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It’s time to accept your genetic code. In the same way that someone who has a shoe size of eight would not expect to fit into a size six, the same thing doesn’t work with body size. But the most important thing is to treat your body well, so you can be happier with who you are. Diet mentality is hard to break if you are unrealistic and critical of your body shape, so it’s not easy to do.

 

You and everyone else have worth; we just need to take the time to learn how to see it. The way you treat your body should be respectful. Learning to like different bodies, including your own, takes time and effort.

 

Body respect is a way to be kind to yourself. There is a lot of evidence that self-compassion is better than beating ourselves up. Self-compassion is a way to show that our bodies are worth taking care of right now.

 

If you’re dieting and trying to lose weight, it’s likely that you’re also dieting and talking about your body in a bad way. It’s usually because someone doesn’t like their body and wants to change it in some way. It’s also a common thing for women to be told to “hate their bodies,” which means that if they feel bad enough about their bodies or specific body parts, they will be motivated to diet or exercise a lot in order to change them.

 

Also, there’s the idea that if you work hard enough, you can change your body. This then leads to strict dieting and over-exercising habits. It’s especially hard for girls and women to meet unrealistic and narrow beauty standards, like being 5’10” and thin on the runway or being muscular (but not too muscular and slim) in yoga or athletics. So it makes sense that our culture has a lot of negative body image.

 

In the media, fashion, and health industry, there has been a rise in body-positive messages. But the message that “thin is better” is still pretty clear. This message makes people feel bad about themselves and think they need to “fix” something about their body or themselves. Then, they start dieting because they want to fix or change their own bodies. And if you forget why dieting is pointless or even bad for your health, read this post again to get the answer.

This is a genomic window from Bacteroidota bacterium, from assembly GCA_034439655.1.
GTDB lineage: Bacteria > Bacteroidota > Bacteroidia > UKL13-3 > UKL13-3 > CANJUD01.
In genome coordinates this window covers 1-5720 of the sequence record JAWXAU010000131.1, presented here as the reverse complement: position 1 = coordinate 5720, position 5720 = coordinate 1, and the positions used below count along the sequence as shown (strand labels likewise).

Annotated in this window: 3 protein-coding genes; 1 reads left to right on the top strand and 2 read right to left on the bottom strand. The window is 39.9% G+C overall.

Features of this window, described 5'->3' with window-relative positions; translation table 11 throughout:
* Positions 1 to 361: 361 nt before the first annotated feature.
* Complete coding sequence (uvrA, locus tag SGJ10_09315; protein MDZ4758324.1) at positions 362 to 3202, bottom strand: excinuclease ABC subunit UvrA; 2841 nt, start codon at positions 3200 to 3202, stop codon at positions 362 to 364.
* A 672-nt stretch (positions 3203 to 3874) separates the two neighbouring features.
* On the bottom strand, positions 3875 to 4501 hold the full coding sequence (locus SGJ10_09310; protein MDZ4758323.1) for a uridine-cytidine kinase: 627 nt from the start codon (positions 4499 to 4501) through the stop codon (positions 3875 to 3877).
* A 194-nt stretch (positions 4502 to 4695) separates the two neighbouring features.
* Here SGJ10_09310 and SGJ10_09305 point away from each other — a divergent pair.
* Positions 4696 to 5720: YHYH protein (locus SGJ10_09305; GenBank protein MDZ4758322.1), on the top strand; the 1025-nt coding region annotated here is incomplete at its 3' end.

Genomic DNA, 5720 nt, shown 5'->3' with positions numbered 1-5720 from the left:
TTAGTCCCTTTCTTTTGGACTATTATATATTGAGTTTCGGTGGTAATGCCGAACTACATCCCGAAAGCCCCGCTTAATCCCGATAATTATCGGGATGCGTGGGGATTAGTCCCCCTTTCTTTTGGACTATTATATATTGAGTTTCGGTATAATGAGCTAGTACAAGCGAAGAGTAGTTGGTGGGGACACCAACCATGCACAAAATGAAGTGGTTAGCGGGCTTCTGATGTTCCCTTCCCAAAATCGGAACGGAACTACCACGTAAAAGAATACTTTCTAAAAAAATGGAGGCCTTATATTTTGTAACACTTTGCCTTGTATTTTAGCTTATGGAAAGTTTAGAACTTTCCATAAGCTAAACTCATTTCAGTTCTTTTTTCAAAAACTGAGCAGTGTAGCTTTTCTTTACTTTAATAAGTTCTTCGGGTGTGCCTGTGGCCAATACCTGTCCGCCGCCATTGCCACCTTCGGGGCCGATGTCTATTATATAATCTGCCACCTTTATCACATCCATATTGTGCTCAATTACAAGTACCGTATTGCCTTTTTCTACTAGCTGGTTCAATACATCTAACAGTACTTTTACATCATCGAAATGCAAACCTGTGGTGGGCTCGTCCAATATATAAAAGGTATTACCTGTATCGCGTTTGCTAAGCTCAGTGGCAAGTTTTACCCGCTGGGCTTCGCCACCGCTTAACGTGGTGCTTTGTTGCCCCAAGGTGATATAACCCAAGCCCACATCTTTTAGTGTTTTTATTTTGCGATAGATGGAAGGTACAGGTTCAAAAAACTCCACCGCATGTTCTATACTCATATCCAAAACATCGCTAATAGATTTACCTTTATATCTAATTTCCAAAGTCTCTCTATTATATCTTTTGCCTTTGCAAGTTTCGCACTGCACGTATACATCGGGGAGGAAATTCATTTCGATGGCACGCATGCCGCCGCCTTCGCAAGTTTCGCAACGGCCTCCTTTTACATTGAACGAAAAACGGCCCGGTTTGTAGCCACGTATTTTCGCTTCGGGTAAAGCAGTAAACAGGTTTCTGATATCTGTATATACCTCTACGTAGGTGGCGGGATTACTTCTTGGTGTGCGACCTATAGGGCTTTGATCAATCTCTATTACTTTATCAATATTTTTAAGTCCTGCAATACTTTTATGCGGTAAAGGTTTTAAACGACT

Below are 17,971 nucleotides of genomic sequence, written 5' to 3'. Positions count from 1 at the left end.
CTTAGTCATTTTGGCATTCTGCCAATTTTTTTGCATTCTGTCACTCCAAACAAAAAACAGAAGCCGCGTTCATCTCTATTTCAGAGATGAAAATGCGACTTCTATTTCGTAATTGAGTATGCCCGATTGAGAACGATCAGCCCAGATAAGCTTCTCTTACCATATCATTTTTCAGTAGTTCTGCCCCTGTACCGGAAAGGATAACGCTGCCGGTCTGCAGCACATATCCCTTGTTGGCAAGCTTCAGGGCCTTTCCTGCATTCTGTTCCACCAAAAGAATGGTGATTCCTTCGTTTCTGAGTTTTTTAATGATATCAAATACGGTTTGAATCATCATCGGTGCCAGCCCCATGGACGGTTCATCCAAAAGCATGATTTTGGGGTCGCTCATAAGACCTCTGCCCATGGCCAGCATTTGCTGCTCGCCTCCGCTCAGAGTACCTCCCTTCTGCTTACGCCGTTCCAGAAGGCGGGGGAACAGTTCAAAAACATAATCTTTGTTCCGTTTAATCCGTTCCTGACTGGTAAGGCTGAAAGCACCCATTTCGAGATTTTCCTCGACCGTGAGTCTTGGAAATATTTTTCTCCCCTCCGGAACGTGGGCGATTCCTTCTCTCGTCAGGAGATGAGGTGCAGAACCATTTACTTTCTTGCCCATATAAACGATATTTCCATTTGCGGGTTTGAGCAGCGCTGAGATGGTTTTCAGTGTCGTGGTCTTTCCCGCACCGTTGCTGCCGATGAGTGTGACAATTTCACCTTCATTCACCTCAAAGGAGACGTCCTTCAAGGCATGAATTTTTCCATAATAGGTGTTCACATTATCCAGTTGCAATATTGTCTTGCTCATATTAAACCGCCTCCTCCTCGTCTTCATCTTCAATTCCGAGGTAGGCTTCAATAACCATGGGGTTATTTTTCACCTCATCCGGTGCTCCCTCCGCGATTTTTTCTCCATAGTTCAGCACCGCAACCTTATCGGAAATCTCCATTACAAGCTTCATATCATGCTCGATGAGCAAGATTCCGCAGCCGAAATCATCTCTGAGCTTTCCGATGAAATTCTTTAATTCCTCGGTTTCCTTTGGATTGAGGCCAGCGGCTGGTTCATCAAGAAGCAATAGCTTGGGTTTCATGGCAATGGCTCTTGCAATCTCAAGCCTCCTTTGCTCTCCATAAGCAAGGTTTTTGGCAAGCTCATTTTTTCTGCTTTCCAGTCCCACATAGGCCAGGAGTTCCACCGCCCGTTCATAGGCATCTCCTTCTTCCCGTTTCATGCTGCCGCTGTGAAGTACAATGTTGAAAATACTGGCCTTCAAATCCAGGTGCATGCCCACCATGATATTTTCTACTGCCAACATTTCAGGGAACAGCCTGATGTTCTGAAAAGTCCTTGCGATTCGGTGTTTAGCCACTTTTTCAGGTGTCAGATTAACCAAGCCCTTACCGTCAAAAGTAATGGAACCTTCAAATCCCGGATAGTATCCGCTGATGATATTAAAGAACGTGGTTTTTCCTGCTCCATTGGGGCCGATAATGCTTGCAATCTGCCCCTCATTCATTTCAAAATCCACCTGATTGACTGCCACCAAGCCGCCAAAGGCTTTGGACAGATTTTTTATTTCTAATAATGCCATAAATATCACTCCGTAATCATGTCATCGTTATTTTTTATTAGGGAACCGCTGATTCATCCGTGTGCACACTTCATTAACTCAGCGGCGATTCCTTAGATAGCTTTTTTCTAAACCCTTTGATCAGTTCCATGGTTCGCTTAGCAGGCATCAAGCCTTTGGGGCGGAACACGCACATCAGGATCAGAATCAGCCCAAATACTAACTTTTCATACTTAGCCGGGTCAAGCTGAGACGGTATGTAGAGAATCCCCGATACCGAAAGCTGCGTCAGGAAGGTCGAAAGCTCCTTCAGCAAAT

Getting out of the “diet mentality” isn’t just about giving up food. You also need to change how you think about and treat your body. The more you hate your body and think it needs to be changed, the more likely it is that you will get sucked back into dieting culture and dieting behaviors.

 

When you stop hating your body, it’s not an easy thing to do. If you’ve been hating your body for so long, the idea of “loving” your body can be a very hard pill to swallow. I get it now. You can’t just wake up one day and not be affected by all the “thin is better” messages and fall in love with your body. You have to work hard to love your body.

 

In Tribole and Resch (2012), they also know this, which is why they start with the idea of “body respect” instead of “body love.” Even if you don’t love your body right now, can you at least start to treat it with care? There are many different ways to show respect, but what do they mean? Respecting your body means treating it with dignity and meeting its basic needs, say the people who say this (p.169). You should at least try to respect your body even if you can’t love or accept your body. When people treat their bodies with respect, they will also be able to do other things that are important in Intuitive Eating more quickly.

 

There are basic things that everybody deserves regardless of shape or size:

 

  • To be fed when hungry
  • To be treated with respect & dignity
  • To be dressed comfortably
  • To move when desired and in a manner that is enjoyed

 

Depending on what you think you want to look like and how much exercise and food you eat, your natural healthy weight may not be the same as what you think you should look like. To mourn the loss of your “ideal” body picture in your mind, you might need some time. One way to show that you care about your body (and make peace with food) is to trust that it knows what’s best.

 

Respect and show appreciation for the diversity of body shapes and sizes, rather than pursuit of an idealized weight or shape.

 

It is not worth any  mental and physical strain.

 

We always need to remember that we are all different, unique, and diverse in our body shapes.  You deserve to be comfortable where you are. You don’t need to lose a certain amount of weight or be a certain body size in order to do all the things you love or to take care of yourself.

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